The wind outside has become cold and biting, dark and worrisome. But I can’t feel it, not even the brittleness of my fingers that beg for warmth once they find solace in a building. I am here, on the feathery edges of winter, but I am also there.
There — in front of some paint and tiny thoughts of artists dead and alive — I can feel it.
It’s sunny. In the museum, filled with strangers, there’s no need for gloves or a coat or anything else. Just you. Just me. It might also be the heater.
But, I’m telling you, it’s warmer than a Georgia summer in there, in front of that piece or this one or the other across the room, because when I stand there, facing something that has taken my heart (or I might’ve given it to them for free — I don’t know), I can feel it. My heart picks up and golden strands stretch across my chest until they snap, and I smile and everything is just so wonderful.
This happened recently, and the weather is dreary now, but I really don’t mind because I really do feel quite warm still. I walked around the wooden floors of the exhibit, my little red shoes tap-tap-tapping among hushed whispers and shuffling sneakers, waiting to escape the cold. Soon enough, I found myself under the sun.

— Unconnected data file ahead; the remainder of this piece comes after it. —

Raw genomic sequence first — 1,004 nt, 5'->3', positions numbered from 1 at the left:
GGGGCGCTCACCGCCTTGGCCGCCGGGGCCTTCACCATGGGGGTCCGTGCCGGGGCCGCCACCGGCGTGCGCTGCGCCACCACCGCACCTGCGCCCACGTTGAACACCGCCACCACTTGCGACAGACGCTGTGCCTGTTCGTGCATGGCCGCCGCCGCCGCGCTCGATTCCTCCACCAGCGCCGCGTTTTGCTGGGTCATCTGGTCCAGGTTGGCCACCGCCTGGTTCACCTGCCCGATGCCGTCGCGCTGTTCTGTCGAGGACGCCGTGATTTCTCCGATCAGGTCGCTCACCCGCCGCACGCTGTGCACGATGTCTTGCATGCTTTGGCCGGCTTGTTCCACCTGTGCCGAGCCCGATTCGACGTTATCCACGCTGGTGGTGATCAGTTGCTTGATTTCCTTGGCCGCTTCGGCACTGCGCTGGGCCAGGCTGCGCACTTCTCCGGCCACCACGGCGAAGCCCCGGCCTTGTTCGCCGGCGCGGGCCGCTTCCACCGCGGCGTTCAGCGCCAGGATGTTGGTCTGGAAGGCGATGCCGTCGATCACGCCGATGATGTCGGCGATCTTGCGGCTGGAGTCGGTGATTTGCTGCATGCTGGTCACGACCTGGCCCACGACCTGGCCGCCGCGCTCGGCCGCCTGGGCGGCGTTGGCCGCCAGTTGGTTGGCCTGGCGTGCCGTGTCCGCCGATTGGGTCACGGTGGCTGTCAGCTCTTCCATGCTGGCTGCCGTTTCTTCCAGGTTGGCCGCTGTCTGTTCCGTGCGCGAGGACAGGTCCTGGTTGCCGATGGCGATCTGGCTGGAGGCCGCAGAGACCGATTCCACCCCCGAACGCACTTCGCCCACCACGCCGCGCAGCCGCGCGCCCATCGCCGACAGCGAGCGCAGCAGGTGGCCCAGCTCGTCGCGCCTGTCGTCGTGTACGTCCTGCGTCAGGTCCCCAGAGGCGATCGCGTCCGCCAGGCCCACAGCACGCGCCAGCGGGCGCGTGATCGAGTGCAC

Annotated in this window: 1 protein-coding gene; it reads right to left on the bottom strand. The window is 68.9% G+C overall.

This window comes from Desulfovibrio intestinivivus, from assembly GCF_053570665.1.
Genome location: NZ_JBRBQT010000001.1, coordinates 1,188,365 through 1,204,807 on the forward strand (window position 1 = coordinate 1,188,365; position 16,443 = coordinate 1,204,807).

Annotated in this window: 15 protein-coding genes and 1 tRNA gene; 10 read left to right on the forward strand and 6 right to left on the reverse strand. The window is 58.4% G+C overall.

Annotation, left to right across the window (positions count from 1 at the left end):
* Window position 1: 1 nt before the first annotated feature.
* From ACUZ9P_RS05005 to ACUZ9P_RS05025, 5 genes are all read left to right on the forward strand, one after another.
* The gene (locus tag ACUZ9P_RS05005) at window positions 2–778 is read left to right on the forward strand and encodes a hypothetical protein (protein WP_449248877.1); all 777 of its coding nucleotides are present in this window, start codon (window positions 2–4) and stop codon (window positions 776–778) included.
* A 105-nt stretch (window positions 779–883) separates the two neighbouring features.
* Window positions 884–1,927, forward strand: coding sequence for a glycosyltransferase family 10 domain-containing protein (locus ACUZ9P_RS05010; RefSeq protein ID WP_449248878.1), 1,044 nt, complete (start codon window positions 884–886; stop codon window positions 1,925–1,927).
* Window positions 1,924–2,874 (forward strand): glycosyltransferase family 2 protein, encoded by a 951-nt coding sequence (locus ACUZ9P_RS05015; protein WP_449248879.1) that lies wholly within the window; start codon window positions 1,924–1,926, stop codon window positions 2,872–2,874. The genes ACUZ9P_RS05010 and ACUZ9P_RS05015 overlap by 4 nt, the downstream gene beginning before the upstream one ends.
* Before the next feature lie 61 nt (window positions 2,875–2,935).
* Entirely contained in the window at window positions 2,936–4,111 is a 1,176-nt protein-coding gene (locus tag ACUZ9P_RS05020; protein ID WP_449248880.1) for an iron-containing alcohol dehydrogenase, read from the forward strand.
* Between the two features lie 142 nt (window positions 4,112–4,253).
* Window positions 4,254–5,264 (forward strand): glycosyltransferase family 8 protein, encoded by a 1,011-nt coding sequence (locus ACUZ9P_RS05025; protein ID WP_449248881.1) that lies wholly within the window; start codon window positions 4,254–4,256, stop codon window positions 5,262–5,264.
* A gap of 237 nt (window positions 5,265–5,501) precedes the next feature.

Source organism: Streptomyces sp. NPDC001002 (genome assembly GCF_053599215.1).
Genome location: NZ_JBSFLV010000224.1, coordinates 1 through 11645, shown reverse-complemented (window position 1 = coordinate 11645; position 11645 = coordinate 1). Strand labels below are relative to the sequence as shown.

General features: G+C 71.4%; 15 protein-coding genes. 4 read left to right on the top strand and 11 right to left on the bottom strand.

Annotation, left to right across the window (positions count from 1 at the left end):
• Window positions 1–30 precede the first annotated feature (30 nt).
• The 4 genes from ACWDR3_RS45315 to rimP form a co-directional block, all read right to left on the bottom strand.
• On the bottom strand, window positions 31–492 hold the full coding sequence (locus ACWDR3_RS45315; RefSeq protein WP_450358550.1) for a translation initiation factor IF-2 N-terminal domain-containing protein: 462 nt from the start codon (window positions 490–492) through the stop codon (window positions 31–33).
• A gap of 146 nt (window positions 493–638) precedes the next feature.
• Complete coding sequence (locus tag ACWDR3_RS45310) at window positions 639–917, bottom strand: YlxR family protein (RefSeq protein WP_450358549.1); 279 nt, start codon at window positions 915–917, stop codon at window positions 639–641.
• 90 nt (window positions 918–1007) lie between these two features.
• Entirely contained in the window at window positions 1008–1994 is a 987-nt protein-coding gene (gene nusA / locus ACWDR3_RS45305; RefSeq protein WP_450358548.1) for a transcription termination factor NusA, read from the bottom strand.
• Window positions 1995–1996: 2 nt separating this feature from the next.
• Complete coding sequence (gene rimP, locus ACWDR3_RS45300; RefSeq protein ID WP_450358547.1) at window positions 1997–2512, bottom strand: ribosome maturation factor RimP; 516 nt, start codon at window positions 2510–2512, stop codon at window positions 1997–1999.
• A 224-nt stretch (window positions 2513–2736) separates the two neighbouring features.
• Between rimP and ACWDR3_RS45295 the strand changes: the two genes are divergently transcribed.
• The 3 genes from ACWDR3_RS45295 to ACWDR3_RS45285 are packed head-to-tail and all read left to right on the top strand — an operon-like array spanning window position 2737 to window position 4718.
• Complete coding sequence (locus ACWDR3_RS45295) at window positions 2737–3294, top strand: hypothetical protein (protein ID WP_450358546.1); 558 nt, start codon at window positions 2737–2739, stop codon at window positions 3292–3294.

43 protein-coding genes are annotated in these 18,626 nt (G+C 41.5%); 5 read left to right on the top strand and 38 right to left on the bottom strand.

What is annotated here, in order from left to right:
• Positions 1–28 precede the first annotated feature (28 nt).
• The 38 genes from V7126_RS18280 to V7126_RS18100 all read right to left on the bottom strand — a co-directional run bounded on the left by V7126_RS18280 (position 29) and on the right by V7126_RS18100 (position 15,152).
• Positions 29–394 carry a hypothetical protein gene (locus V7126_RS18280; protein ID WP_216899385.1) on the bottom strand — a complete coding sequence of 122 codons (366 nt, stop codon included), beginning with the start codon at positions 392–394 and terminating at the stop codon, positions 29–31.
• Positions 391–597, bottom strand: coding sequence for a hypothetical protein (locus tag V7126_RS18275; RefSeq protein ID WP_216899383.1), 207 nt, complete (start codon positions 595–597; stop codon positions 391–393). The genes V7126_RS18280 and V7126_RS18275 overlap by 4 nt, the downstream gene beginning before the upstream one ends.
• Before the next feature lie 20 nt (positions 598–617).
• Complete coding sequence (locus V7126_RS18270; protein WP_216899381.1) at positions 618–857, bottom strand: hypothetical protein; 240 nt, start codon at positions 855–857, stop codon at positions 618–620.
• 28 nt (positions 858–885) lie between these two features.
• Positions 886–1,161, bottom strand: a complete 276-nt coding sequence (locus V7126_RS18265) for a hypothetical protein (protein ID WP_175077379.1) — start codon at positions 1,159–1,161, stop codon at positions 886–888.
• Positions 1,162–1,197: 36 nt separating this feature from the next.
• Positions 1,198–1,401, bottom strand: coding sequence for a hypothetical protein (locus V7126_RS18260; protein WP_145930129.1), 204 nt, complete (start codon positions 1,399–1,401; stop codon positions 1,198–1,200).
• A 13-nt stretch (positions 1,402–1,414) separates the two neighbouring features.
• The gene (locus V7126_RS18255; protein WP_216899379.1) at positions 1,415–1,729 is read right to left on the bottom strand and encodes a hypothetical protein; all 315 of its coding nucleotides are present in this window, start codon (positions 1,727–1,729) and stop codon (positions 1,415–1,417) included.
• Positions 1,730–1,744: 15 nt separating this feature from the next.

German artist Gerhard Richter created “Tisch” in 1962 to embody a bridge between the styles of East and West Germany. “Tisch” was a whirlwind. I stood there, warmed by the embrace of violent streaks of gray and black. Germany was nowhere near — I saw a girl, dull and cold and falling to the ground in a frenzy. The hug grew tighter. Sunnier. Her little dining room had become a little cage colorless and deathly enough that dinner had already rotted away. I’d imagined her preparing three ripe clementines to eat, but their insides were now dark and boiling, burying itself in the depths of the table. She was dust, a whirlwind of a woman, skeleton and all, her fury and screams twirling around the same four walls, forever.
A girl’s wrath, or a girl simply mourning and weeping, is like the sun. It’s there, always. It’s you, safe and acknowledged. Susanna Kaysen knows this. There’s a scene in her memoir, “Girl, Interrupted,” where she goes to a museum with a boy and finds a painting that brings her warmth. She’s trying to get out, Susanna tells him. “I see you,” she thinks. He tells her she doesn’t understand anything about art.
Maybe, in front of the Richter piece, Susanna was the sun. Maybe it was her who had flattened my goosebumps and held my freezing hands. We saw the table — the girl’s table — but what we really looked at was her. There was nothing in her little room except godly grayness and melting night, nothing on her body except bones and the hurricane of destruction around it. Susanna could see her. So could I.
The sun lives in art like this. Or I might’ve put it there. Or Susanna did. Who knows.